The New York Times published an article by journalist Tina Rosenberg about Bridge International Academies and its plans for expansion in Liberia and other African nations. The article is balanced, on the surface, yet overall presents a positive picture of the investors who want to replace universal public education with an African version of charter schools. Although this is presented as smart philanthropy, it will eventually be a highly profitable business, when 200 million children are enrolled.

Bridge International Academies includes investors such as Bill Gates, Mark Zuckerberg, and Pearson.

Public education activist Leonie Haimson described the article this way:

“This is at least the 2nd time that Tina Rosenberg of Solutions Journalism has favorably written in the NYT on an ed company funded by Bill gates or Gates Foundation w/out disclosing that Sol Journalism is also funded by Gates foundation.

She also did a column last year on New Classrooms/School of One that has gotten funding fr/ Gates w/out disclosing this connection —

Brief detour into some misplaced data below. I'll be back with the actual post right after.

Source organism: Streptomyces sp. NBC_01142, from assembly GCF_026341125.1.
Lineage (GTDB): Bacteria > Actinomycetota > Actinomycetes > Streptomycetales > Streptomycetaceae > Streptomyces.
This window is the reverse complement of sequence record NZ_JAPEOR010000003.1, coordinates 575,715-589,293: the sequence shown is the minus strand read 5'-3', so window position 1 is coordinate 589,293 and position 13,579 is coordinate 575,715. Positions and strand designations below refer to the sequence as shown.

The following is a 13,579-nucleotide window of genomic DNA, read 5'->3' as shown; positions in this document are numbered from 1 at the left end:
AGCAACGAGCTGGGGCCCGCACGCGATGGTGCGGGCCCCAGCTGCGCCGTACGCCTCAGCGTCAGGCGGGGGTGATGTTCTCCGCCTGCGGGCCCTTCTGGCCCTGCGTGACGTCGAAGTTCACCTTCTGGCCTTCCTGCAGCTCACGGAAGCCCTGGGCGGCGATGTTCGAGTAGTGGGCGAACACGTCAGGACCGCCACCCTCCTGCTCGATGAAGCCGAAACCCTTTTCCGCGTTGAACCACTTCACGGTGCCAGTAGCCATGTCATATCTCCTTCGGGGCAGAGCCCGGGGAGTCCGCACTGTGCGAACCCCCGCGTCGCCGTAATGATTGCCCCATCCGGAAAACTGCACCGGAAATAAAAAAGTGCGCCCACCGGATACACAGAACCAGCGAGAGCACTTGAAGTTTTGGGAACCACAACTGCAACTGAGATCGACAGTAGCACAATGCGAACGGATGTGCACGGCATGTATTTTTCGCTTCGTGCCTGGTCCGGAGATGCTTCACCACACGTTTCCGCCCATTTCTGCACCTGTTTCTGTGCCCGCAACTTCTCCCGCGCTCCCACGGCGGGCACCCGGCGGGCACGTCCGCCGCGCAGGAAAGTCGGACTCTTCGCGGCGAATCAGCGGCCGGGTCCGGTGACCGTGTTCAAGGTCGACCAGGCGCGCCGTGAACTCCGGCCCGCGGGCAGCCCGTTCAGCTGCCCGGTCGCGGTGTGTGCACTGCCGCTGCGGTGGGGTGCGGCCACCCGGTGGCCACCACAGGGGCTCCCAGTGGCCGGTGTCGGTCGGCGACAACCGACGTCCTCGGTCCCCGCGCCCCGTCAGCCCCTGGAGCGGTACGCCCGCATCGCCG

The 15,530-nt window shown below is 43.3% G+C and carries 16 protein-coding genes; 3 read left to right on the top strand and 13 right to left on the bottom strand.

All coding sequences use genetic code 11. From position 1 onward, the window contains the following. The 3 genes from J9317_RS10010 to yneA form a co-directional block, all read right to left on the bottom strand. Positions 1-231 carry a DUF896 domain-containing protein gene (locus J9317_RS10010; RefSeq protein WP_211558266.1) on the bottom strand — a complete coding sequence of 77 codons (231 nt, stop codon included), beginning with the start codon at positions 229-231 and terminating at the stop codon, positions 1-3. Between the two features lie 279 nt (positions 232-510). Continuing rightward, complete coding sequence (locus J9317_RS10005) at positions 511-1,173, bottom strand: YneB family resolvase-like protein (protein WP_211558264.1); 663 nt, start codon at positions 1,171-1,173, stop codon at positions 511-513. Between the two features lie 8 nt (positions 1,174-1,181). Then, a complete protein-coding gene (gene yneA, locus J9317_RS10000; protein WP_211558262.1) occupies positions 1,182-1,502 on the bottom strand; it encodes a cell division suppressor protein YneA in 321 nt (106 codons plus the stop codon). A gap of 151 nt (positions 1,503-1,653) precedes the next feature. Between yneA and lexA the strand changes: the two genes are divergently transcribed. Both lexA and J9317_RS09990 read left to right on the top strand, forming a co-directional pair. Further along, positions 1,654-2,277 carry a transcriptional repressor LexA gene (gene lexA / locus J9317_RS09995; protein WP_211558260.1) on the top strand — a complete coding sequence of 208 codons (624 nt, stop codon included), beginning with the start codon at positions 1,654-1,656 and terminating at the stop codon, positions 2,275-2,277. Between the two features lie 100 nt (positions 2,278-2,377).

despite this statement on the Solutions website:


We recognize that there are ethical concerns inherent in using philanthropic funding to support journalism that explores efforts to advance solutions. The reality is that the ecosystems of philanthropy and social change are interconnected. It is, therefore, inevitable that some newsrooms and journalists we support will report on issues that involve our organization’s funders, some of which are large-scale foundations that have supported thousands of organizations in dozens of fields.

We believe that it would be a disservice to society to exclude critical reporting on social innovations funded by these sources. On the other hand, it is critically important that such relationships not conflict with the principles of independent journalism. SJN’s grant recipients, whether newsrooms or individual journalists, should adhere to the highest standards of conduct as set forth in by bodies such as the Society of Professional Journalists.

We require that our grant recipients remain completely transparent about any potential conflicts of interest that could arise in the context of reporting on an issue of interest to a Solutions Journalism Network funder. Just as important, news organizations that receive support from the Solutions Journalism Network have full editorial control over their coverage.


The highest and primary obligation of ethical journalism is to serve the public.

Journalists should:

– Avoid conflicts of interest, real or perceived. Disclose unavoidable conflicts.